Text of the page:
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FIRST-PERSON: Virginia WMU & women in ministry

FORT WORTH, Texas (BP)–How intriguing to see that the leaders of Woman’s Missionary Union of Virginia have adopted a declaration endorsing the “diverse and unlimited” Christian vocations of women. Does Scripture offer any unlimited choices other than God’s grace?

In the Old Testament, God appointed Aaron and his sons to the priesthood. Not even all men were candidates for this special spiritual office (Exodus 29; Leviticus 8). In Israel, members of the tribe of Levi were assigned responsibility for the priestly role, yet some were rejected because of their age or physical blemishes (Numbers 8:23-26; Leviticus 21:17-23).

Throughout Scripture God states clearly the requirements for those who serve in positions of leadership in Kingdom ministries, and some of those requirements are gender-based (1 Timothy 2:8-15).

God does not need any group of women or men to declare the dignity of His creation. He does that quite well Himself (Genesis 1:26-28). Southern Baptists certainly affirmed this principle in their updated confessional statement adopted in 2000:

“God has ordained the family as the foundational institution of human society. It is composed of persons related to one another by marriage, blood, or adoption….

“The husband and wife are of equal worth before God, since both are created in God’s image. The marriage relationship models the way God relates to His people. A husband is to love his wife as Christ loved the church. He has the God-given responsibility to provide for, to protect, and to lead his family. A wife is to submit herself graciously to the servant leadership of her husband even as the church willingly submits to the headship of Christ. She, being in the image of God as is her husband and thus equal to him, has the God-given responsibility to respect her husband and to serve as his helper in managing the household and nurturing the next generation” (excerpt from Article 28 of the BF&M 2000).”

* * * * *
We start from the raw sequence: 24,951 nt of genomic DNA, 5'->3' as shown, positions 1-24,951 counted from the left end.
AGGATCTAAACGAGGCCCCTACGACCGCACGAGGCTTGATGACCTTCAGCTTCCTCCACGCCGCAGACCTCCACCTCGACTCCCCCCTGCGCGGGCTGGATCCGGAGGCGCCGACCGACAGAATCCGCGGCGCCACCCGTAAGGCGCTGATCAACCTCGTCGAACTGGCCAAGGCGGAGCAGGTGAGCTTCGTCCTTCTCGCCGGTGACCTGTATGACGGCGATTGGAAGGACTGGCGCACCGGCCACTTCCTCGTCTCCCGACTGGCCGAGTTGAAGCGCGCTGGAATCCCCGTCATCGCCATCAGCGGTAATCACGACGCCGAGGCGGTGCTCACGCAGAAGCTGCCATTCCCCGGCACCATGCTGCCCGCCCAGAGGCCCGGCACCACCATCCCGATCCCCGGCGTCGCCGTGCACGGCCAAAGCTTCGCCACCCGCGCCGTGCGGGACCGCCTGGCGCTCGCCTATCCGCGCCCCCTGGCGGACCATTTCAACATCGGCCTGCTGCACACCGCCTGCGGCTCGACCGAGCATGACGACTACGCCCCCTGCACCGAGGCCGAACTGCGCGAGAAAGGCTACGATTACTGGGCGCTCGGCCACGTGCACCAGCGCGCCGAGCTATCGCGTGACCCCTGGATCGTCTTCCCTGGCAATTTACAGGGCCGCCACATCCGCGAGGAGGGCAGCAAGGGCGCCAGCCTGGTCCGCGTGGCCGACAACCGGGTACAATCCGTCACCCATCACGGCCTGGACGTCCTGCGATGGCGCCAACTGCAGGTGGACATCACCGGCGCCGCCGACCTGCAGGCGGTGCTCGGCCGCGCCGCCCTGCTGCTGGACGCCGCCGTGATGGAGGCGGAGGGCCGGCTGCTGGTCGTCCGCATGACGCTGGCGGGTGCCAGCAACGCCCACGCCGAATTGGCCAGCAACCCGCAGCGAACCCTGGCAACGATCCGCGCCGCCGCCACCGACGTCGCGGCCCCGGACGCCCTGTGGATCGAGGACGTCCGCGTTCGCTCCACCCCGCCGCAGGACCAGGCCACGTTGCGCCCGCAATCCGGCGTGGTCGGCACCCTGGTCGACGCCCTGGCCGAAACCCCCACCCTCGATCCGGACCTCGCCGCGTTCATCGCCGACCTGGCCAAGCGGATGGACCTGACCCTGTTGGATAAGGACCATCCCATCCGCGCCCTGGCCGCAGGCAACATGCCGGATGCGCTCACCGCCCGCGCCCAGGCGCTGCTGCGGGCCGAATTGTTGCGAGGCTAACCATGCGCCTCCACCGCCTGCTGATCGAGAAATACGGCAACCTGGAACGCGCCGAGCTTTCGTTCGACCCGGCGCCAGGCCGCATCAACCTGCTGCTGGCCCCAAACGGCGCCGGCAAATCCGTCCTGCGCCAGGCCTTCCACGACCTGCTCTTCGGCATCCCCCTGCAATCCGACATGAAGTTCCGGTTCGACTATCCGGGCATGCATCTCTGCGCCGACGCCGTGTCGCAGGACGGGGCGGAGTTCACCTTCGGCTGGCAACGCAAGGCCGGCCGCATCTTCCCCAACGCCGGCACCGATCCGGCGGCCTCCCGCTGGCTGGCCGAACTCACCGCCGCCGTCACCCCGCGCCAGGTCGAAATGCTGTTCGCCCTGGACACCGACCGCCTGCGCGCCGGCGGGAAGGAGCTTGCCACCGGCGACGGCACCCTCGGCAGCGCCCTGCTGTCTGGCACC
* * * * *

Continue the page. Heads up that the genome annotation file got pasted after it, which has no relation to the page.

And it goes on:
No woman or man can understand the mind of God (Isaiah 55:8-9). Yet, many want to use their own reasoning to make decisions. For example, in the human mind, to be the pastor in a local church is the highest honor. Therefore, that position is considered the prize and a coveted role for influence and service.

Yet the psalmist said, “I would rather be a doorkeeper in the house of the Lord” (Psalm 86:10). Jesus Himself extolled the value of a little child (Matthew 18:2-5, 10). I welcome into my home scores of esteemed pastors and religious leaders throughout the year, but not one of them is more valuable to me than my adorable granddaughters.

No one could help but see that throughout history women have obtained many distinctions and been used very effectively in the Kingdom of Christ. Miriam was noted as a leader among the children of Israel and as a musician and prophetess (Exodus 15:20), but the only blight on her life was her effort to supplant her brother Moses (Numbers 12:1-16), who had been anointed by God as the spiritual leader of Israel.